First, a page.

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Honouring Ern

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Colleges and Schools
- Rutherford College, NZ
- Rutherford College, UK
- Rutherford Hall, NZ

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Rutherford College, Auckland, New Zealand.

   With the growth of Auckland pushing into the area, the High School opened on 5 February 1961. Because of the large number of contributing primary schools, the headmaster, Mr A E E Clark, decided the school needed a name independent of the various districts, so called it Rutherford High School, after the famous New Zealander who was the father of nuclear physics. In 1998 it became Rutherford College.

   The school celebrates annually, Rutherford Day, to commemorate the achievements of Lord Rutherford. The school logo is the Kotoku (White Heron). The official school song is "Me Hui Hui", written by Pita Sharples. Another school song "The Rutherford Way" was written by former school music teacher, Mrs. Manu Fa'aea-Semeatu.


Rutherford College, University of Kent, UK.

   The University of Kent, Canterbury, (www.kent.ac.uk) was initiated in 1959 and opened when it gained its Royal Charter in 1965. Possibly they had hoped to be the University of Canterbury but that title was already in existence in New Zealand, Rutherford's old university.

   The colleges of the university are Chaucer, Darwin, Eliot, Keynes, Rutherford, Woolf, and Wye.

   The bar in Rutherford College is currently called "RuTHErford BAR".


Rutherford Hall, University of Canterbury.

   In 1951 Canterbury College approached churches to open Halls of Residence for out-of-town students because boarding houses were becoming uneconomic. In 1952 the Catholic Church purchased 15 Bealey Ave, near Church Corner and not far from the then-site of the College, now the Arts Centre. (By chance they had purchased the building where Ernest Rutherford had boarded. Rutherford later married the daughter of the household.) They named it Rochester Hall which opened in 1956. With the University's gradual shift to Ilam from the 1960's they were encourage to shift and build on University land at 77 Ilam Rd, which opened in 1971.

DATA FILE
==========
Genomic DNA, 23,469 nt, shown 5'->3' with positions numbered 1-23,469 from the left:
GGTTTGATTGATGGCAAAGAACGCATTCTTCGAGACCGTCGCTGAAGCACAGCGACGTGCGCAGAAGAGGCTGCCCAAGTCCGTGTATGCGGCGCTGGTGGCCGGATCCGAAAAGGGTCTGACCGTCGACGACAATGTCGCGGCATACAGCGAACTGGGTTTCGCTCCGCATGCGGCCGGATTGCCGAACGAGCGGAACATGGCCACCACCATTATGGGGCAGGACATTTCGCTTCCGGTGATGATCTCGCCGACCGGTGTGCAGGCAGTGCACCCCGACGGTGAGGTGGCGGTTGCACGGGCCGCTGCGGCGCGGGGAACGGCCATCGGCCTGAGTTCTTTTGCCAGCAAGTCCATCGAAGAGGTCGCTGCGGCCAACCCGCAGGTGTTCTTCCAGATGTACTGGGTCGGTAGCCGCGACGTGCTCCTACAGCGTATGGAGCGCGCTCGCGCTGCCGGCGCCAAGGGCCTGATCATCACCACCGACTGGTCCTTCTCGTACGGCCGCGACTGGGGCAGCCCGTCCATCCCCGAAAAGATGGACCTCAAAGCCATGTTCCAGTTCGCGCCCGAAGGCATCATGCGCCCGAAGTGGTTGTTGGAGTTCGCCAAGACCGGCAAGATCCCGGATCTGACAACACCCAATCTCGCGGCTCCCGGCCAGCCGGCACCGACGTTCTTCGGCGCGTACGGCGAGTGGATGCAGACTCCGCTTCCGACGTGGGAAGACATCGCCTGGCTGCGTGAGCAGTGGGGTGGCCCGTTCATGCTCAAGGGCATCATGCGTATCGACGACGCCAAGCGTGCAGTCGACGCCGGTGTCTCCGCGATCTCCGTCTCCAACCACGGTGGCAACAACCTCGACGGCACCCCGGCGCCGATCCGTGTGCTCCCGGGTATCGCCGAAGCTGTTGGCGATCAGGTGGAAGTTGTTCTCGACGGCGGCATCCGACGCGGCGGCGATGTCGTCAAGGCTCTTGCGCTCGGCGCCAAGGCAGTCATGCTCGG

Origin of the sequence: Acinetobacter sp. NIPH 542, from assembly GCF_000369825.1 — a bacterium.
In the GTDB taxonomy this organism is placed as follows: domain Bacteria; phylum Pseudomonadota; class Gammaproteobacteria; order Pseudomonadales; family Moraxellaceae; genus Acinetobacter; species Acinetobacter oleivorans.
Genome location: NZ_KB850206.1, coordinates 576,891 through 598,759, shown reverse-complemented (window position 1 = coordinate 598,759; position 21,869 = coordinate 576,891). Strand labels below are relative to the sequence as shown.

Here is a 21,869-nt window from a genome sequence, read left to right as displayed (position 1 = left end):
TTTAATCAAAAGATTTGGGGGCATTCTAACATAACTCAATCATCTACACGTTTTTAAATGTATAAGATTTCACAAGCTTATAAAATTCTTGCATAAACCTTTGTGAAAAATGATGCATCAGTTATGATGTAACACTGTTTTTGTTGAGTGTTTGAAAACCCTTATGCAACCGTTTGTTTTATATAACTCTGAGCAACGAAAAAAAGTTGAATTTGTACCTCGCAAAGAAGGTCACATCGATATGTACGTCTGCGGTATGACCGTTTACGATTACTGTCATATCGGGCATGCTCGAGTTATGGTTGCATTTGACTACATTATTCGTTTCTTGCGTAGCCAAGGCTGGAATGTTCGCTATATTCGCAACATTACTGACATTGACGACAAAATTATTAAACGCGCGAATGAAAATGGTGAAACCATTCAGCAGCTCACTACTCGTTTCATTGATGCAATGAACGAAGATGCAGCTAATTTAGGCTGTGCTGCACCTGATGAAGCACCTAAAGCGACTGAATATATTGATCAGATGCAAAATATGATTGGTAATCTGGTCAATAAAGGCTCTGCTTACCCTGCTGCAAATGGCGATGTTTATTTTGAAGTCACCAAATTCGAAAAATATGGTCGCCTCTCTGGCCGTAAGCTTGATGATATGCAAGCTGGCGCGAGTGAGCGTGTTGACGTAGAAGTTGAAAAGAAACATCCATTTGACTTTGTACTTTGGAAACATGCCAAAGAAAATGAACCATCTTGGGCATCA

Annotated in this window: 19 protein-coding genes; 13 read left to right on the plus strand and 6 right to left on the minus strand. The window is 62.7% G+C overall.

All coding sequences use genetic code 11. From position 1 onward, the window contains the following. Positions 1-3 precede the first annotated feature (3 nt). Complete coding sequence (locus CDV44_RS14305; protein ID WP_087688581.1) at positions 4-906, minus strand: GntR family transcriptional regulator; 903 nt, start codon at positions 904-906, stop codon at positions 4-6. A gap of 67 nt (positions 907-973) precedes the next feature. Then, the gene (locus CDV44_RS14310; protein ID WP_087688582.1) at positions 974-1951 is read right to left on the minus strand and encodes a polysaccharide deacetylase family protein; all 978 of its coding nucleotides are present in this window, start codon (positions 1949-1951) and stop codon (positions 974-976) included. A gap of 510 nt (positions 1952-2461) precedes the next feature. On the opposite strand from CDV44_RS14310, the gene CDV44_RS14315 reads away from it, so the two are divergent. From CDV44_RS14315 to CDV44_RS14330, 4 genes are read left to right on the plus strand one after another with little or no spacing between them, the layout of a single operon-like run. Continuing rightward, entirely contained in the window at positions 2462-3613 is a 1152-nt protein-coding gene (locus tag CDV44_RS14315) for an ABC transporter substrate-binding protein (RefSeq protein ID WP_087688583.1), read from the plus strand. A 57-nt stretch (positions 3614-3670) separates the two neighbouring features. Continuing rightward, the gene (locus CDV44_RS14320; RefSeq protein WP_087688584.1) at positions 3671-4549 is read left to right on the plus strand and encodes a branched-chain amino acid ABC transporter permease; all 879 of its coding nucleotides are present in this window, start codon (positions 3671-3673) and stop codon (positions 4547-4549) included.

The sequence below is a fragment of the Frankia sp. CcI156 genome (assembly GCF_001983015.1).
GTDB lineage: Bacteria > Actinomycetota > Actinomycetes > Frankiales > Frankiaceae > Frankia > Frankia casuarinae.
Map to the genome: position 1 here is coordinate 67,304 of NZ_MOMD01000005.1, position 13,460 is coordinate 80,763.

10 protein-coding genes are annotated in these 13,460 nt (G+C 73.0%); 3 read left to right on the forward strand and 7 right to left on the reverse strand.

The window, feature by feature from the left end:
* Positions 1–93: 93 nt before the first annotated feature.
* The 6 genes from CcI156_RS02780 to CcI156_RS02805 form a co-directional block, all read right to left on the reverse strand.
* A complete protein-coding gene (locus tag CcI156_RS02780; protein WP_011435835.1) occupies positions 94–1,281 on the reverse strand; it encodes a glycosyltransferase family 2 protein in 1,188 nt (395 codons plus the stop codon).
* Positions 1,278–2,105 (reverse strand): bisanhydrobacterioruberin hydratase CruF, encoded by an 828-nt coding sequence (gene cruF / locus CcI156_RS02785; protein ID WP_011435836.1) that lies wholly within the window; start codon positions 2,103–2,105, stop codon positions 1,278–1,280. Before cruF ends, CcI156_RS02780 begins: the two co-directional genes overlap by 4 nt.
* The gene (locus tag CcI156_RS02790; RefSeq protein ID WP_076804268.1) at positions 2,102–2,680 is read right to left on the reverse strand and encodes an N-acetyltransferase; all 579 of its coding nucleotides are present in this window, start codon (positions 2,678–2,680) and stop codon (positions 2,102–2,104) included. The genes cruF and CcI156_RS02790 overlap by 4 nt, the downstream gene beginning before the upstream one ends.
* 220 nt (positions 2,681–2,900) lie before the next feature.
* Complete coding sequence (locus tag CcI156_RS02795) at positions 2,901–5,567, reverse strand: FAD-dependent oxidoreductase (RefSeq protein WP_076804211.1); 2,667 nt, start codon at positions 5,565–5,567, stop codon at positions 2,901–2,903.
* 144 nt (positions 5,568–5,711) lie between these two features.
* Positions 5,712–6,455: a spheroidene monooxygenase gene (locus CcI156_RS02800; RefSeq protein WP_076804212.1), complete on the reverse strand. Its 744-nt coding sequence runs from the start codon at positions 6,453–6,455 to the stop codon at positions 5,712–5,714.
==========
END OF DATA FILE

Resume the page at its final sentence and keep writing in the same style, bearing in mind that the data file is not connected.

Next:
A Presbyterian-Methodist Hall was first mooted in 1959 and a committee formed. After considering various names, in 1961 they settled on Rutherford Hall, the University's internationally most well-know graduate of the right persuasion. They obtained permission from Canon Paul Sergel of Hamilton, Ernest's nephew. They were offered university land in Waimairi Road where they had a dedication ceremony in 1967 by planting a commemorative Blue Cedar tree. Financial constraints all round, and the up-coming 1974 Commonwealth Games, ensured the committee built a smaller Hall (opened in 1971 unfinished) behind Rochester Hall so catering could be shared.
Rochester and Rutherford Halls merged in 1984.
   It is interesting to note that in 1894 Ernest Rutherford had moved, and spoke to, a motion at the Dialectic Society "That the time has arrived for the establishment of a residential department in connection with Canterbury College."

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